Mahmood Khan Achakzai’s statement can well be considered a closed chapter following his clarification. But some people want to keep it alive
A statement made by lawmaker Mahmood Khan Achakzai about the stay of Afghan refugees in Pakistan and published by a newspaper in Afghanistan generated controversy and presented his political opponents with an opportunity to condemn him harshly.
The condemnation was particularly severe in the social media and many users of Twitter even termed him a traitor. Demands were made for registering a case of treason against Achakzai, the head of the Balochistan-based Pakhtunkhwa Milli Awami Party (PMAP), and deporting him to Afghanistan.
An effort made by the 68-year old Achakzai to clarify his position was drowned in the din of loud noises made by his critics. His remark that he was a citizen of Pakistan and had been travelling to Afghanistan on Pakistani passport also failed to silence some of his detractors.
In his clarification, Achakzai maintained that the Afghan media had misquoted him and taken his words out of context. Denying that he told the Kabul-based English daily, Afghanistan Times, that Khyber Pakhtunkhwa belonged to the Afghans, he insisted that he was referring to the historic background of the province prior to the 1893 Durand Line agreement when it was part of Afghanistan.
In his interview with the Afghanistan Times, Achakzai was quoted as saying that "Khyber Pakhtunkhwa belongs to Afghans and they can live there without fear and harassment." The newspaper, which has a small circulation, reported that Achakzai said, "I will not allow anyone to harass Afghan refugees in their own land. If Afghans are harassed in other parts of Pakistan, they should come to Khyber Pakhtunkhwa where no one can ask them for refugee cards, because it also belongs to them."
The PMAP leader, who is member of the National Assembly, also advised Kabul and Islamabad to exercise restraint and resolve the conflict triggered by the recent clashes between their security forces at the Torkham border. Pointing out that Afghanistan and Pakistan have already got China and the US involved in the task of resolving their differences and reviving the Afghan peace process, he argued that they should leave the issue of the border conflict also to these two countries as they would be able to resolve it within two weeks.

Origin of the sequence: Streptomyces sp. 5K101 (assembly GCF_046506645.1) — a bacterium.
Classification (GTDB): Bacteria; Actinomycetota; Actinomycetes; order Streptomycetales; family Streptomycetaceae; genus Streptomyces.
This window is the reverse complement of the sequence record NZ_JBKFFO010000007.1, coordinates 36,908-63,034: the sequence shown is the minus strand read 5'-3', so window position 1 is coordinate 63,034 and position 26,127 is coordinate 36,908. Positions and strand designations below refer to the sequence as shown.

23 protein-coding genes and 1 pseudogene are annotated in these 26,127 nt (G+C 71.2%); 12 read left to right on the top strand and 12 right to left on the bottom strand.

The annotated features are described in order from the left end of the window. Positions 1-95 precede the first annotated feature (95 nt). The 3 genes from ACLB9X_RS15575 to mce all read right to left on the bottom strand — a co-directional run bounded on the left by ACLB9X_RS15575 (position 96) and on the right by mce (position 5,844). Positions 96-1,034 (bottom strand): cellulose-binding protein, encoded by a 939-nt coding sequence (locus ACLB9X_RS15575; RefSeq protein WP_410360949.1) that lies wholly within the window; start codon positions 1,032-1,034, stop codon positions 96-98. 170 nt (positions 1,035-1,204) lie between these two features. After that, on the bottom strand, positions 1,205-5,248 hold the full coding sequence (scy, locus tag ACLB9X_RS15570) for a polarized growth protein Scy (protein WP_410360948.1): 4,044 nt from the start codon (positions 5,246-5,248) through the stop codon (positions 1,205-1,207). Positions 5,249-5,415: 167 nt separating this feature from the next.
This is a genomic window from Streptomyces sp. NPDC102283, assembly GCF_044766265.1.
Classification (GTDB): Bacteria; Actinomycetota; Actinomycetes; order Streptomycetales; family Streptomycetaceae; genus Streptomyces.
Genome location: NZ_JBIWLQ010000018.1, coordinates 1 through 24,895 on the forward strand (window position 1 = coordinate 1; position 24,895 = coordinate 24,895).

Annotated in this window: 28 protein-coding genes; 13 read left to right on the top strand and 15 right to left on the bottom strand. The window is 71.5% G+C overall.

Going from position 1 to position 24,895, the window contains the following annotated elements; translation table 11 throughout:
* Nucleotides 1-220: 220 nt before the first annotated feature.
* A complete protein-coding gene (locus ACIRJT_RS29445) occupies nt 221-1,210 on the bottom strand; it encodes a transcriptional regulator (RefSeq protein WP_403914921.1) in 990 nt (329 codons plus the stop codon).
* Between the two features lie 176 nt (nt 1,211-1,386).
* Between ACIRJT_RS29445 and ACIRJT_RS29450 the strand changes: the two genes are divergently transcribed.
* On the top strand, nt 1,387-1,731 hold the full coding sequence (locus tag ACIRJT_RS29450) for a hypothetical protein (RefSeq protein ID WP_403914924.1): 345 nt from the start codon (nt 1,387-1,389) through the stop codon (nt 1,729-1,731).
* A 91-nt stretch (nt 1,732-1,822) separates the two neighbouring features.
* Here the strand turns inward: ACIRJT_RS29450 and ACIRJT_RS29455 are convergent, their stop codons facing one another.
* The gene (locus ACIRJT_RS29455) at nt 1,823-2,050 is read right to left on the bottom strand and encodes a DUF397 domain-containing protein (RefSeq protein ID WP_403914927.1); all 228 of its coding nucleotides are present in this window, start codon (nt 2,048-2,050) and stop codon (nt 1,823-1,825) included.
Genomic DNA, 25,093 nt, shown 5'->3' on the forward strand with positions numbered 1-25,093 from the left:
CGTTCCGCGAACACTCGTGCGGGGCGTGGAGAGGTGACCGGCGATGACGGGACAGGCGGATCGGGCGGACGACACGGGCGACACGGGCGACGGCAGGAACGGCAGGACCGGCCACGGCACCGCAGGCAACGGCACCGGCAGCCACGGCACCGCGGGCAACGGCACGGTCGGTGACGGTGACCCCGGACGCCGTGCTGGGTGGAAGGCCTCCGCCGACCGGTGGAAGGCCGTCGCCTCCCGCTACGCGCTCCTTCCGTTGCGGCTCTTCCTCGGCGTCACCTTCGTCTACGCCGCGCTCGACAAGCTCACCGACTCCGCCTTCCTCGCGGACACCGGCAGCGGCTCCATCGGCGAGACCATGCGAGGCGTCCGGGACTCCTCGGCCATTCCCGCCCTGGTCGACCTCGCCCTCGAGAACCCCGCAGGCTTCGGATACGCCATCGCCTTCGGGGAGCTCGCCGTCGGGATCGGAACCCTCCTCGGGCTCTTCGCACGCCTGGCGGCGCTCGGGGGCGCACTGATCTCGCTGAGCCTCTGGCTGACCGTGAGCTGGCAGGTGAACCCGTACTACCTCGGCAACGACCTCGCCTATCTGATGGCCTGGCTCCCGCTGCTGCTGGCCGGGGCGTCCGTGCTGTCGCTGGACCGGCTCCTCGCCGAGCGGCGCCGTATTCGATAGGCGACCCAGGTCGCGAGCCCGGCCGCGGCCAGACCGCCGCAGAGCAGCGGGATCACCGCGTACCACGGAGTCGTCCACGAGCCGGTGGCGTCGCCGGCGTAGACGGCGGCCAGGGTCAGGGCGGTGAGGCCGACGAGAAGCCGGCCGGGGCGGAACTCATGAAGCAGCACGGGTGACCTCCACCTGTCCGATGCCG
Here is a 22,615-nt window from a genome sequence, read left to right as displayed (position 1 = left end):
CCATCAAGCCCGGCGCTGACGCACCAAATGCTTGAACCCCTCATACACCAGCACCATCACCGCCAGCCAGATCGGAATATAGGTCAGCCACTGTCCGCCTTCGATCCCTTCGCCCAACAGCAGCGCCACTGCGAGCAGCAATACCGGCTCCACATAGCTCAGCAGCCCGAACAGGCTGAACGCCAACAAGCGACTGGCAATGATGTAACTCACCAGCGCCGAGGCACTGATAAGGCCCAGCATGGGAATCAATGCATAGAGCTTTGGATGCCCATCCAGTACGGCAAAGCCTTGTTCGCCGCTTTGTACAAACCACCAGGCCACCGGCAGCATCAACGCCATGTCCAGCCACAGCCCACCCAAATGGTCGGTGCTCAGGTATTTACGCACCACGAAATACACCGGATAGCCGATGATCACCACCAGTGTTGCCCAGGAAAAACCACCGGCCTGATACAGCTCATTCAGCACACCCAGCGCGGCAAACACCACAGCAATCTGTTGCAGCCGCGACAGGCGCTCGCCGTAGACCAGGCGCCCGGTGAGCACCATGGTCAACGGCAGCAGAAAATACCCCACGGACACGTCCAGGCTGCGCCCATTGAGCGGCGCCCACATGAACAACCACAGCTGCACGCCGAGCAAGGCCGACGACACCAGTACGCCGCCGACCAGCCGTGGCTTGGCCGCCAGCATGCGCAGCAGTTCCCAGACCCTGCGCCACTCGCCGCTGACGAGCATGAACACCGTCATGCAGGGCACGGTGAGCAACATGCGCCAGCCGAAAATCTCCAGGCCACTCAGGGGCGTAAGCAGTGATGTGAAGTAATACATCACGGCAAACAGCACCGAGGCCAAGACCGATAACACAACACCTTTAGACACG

Achakzai added that though the Torkham clashes and forced repatriation of Afghan refugees were two separate issues, these had caused concern not only to Afghan officials in Afghanistan, but also to the Pakhtun leaders in Pakistan.
It is obvious his comment that China and the US would be able to resolve the intractable border conflict between Afghanistan and Pakistan at Torkham or elsewhere within two weeks is overly optimistic. China and the US are part of the Quadrilateral Coordination Group (QCG) that also includes Afghanistan and Pakistan, but they have been unable to make any headway despite six months of efforts and five meetings to arrange peace talks between the Afghan government and the Taliban.
Even though Achakzai has clarified part of his comments, his strong views about issues concerning the two neighbouring, not-so-friendly countries are widely known. He has been critical of Pakistan’s policy on Afghanistan and had questioned its support for the Afghan mujahideen and Taliban. He has had friendly relations with all Afghan governments except those of the mujahideen and Taliban and has paid visits to Kabul in recent years on the invitation of former Afghan President Hamid Karzai and his successor Ashraf Ghani. This put him at odds with the Pakistani rulers who backed the Afghan mujahideen fighting against the Afghan communist regime and the Soviet occupation forces and later supported the Taliban.